Gonzales v. Cunningham,
Annotate this Case
164 U.S. 612 (1896)
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U.S. Supreme Court
Gonzales v. Cunningham, 164 U.S. 612 (1896)
Gonzales v. Cunningham
Submitted December 7, 1896
Decided December 21, 1896
164 U.S. 612
An appeal lies to this Court from a final order of the Supreme Court of the Territory of New Mexico ordering a writ of habeas corpus to be discharged.
The cases deciding that there is a want of jurisdiction over a similar judgment rendered in the District of Columbia are reviewed, and it is held that the legislation in respect of the review of the final orders of the territorial supreme courts on habeas corpus so far differs from that in respect of the judgments of the courts of the District of Columbia that a different rule applies.
Section 1852 of the Compiled Laws of New Mexico of 1884, which provides that
"when any justice of the supreme court shall be absent from his district, or shall be in any manner incapacitated from acting or performing any of his duties of judge or chancellor, in his district, or from holding court therein, any other justice of the supreme court may perform all such duties, hear and determine all petitions, motions, demurrers, grant all rules and interlocutory orders and decrees, as also all extraordinary writs in said district,"
was within the legislative power of the assembly which enacted it, and is not inconsistent with the provision in the Act of July 10, 1890, c. 665, 26 Stat. 226, for the assignment of judges to particular districts and their residence therein, and while, for the convenience of the public, it was provided in the organic act that a justice should be assigned to each district and reside therein, there was no express or implied prohibition upon any judge against exercising the power in any district other than the one to which he had been assigned, and there was nothing in the language of the provision requiring such a construction as would confine the exercise of the power to the particular justice assigned to a district when he might be otherwise incapacitated.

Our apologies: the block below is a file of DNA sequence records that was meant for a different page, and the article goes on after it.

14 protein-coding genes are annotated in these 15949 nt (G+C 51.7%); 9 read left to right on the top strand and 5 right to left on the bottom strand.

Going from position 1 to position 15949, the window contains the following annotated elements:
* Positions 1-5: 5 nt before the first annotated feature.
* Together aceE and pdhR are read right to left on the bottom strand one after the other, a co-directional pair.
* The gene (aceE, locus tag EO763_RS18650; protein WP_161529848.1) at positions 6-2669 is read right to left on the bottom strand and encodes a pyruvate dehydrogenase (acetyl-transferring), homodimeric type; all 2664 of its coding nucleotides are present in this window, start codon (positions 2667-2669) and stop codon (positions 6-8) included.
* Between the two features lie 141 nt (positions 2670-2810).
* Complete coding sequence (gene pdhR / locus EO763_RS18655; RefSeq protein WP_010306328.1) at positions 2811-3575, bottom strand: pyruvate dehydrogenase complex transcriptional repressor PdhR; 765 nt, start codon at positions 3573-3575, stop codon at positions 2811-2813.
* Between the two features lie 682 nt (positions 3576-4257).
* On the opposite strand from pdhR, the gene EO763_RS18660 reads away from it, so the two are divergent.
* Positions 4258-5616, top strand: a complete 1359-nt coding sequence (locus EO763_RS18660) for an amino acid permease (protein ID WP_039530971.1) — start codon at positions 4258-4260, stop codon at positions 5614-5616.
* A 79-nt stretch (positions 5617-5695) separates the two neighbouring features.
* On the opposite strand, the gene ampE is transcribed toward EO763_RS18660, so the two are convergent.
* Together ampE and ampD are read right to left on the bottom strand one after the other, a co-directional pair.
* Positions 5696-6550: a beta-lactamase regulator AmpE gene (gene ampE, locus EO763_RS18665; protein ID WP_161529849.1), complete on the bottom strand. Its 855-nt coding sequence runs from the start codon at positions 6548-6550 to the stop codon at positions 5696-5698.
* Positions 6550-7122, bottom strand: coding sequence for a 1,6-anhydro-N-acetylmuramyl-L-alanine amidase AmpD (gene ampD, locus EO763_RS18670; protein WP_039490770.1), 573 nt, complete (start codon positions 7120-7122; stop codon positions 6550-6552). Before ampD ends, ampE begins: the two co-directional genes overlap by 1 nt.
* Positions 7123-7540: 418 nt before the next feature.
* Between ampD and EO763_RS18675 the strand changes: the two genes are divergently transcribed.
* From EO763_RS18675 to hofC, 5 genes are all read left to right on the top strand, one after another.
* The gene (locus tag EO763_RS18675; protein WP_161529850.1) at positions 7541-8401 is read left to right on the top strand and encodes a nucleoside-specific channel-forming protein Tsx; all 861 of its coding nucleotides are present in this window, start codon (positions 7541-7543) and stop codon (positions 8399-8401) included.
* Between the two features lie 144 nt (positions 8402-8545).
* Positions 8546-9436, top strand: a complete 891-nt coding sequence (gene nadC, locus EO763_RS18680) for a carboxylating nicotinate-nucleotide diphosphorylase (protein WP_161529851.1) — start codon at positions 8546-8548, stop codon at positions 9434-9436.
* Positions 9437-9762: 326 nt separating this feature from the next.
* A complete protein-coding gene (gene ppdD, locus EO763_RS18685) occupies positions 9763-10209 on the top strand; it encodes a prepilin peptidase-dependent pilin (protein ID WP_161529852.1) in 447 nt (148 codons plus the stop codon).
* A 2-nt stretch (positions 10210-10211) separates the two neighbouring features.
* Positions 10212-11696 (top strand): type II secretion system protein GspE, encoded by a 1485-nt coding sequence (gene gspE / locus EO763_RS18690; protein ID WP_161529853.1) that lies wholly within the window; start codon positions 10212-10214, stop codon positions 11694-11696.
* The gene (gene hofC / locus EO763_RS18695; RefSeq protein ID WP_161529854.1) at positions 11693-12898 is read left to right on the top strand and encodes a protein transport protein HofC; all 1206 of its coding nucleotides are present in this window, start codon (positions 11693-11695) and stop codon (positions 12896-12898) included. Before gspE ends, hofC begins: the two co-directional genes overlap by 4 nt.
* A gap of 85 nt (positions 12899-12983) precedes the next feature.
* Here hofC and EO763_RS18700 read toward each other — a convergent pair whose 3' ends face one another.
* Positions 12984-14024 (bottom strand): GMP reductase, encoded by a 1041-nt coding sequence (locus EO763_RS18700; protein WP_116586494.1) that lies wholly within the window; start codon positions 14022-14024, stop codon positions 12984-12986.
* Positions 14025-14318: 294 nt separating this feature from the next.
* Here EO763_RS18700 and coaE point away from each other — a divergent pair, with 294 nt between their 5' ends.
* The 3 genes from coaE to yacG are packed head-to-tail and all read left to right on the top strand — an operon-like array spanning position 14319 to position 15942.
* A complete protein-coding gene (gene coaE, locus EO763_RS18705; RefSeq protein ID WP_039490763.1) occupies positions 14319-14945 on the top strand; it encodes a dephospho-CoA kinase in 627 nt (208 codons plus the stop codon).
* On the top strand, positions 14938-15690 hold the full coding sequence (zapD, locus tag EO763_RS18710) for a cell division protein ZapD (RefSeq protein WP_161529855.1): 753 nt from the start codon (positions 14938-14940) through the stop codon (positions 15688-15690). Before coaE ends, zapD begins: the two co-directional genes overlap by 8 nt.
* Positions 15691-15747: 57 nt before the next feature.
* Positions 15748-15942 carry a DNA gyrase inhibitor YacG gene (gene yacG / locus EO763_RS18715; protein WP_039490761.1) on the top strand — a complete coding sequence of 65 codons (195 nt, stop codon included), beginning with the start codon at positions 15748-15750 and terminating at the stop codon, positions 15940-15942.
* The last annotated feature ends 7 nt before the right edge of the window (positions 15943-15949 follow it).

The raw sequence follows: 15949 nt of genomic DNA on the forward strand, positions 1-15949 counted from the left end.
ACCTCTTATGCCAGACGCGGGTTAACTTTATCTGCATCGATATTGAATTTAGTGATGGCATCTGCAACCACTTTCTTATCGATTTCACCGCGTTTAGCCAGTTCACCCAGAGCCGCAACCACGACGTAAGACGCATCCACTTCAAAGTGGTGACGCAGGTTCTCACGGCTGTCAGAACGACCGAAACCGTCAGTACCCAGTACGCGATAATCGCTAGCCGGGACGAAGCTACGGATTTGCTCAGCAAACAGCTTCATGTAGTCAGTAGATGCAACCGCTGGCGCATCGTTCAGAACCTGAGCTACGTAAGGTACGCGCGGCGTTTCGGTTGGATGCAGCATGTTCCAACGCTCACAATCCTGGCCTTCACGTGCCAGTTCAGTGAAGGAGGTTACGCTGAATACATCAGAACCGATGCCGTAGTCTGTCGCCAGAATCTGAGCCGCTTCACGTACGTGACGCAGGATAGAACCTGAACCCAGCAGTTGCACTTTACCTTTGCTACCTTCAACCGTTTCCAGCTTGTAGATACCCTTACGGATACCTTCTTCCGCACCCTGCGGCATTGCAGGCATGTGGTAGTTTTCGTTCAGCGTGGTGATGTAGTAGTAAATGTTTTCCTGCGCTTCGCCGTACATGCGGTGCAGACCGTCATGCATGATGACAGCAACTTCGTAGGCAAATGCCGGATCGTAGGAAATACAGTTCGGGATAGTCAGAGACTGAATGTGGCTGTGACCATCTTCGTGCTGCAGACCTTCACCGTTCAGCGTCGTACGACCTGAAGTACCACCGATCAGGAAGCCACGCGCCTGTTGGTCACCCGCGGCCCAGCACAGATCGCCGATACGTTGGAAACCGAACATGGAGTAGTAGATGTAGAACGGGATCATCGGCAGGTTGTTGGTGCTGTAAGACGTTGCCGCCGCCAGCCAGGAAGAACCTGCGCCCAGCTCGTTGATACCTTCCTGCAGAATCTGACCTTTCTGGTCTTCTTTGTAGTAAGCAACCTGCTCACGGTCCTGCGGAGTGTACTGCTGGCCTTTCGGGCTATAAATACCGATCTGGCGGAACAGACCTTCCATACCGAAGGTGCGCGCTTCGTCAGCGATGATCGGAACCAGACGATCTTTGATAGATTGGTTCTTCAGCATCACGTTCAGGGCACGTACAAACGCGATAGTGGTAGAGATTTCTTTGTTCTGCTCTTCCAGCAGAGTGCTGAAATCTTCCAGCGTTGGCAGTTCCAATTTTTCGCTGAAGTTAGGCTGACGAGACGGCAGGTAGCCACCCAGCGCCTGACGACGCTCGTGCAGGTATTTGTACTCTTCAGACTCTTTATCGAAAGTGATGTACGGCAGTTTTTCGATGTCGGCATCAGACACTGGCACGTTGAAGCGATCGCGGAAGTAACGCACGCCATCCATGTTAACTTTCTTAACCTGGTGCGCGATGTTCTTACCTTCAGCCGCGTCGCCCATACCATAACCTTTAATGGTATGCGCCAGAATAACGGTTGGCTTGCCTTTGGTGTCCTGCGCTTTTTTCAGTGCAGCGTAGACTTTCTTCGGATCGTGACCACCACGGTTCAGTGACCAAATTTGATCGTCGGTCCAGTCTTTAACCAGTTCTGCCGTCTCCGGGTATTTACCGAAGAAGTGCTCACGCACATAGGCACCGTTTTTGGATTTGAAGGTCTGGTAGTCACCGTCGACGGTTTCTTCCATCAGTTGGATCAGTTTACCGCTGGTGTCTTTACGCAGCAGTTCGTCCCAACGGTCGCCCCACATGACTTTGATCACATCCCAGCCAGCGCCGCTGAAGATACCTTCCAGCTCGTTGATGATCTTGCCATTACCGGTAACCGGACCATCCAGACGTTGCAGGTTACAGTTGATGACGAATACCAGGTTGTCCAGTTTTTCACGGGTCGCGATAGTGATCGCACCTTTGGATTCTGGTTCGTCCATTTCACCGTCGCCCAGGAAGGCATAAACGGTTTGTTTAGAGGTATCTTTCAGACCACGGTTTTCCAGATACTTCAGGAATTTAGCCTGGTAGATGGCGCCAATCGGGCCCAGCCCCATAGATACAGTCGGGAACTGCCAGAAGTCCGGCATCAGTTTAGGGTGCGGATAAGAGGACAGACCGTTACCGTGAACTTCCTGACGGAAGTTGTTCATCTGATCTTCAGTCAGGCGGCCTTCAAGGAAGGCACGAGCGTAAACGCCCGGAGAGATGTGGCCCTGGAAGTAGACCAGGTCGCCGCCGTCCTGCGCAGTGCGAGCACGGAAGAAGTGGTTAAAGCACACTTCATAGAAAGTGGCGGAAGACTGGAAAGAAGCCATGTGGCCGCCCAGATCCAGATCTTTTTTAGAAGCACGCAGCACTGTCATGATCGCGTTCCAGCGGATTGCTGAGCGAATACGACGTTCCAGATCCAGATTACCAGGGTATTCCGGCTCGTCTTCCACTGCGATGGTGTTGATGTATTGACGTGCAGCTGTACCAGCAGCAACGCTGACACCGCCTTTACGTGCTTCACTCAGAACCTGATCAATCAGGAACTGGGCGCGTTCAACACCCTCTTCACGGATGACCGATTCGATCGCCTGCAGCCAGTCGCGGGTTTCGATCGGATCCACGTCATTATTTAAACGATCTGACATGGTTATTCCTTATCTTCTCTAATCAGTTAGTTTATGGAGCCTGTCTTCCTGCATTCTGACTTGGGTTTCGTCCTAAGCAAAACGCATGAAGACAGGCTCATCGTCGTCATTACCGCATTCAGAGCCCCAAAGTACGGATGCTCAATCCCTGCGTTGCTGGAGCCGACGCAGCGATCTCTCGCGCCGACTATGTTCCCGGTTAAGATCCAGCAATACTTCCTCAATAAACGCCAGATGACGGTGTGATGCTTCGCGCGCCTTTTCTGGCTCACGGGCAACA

In that territory, a trial judge may continue any special term he is holding until a pending case is concluded, even if the proceedings of the special term are thereby prolonged beyond the day fixed for the regular term.
Appellants were indicted at the June, A.D. 1894, term of the District Court for the County of Santa Fe, New Mexico, in the First Judicial District of that territory, for the murder of one Francisco Chaves. On the 4th of March A.D.
1895, Hon. N. B. Laughlin, Associate Justice of the Supreme Court of the Territory of New Mexico, assigned to the First Judicial District thereof -- the regular December term of the court not having been held -- convened "a special term of the District Court for the County of Santa Fe in and for the First Judicial District in and for the Territory of New Mexico," to be begun on March 18, 1895,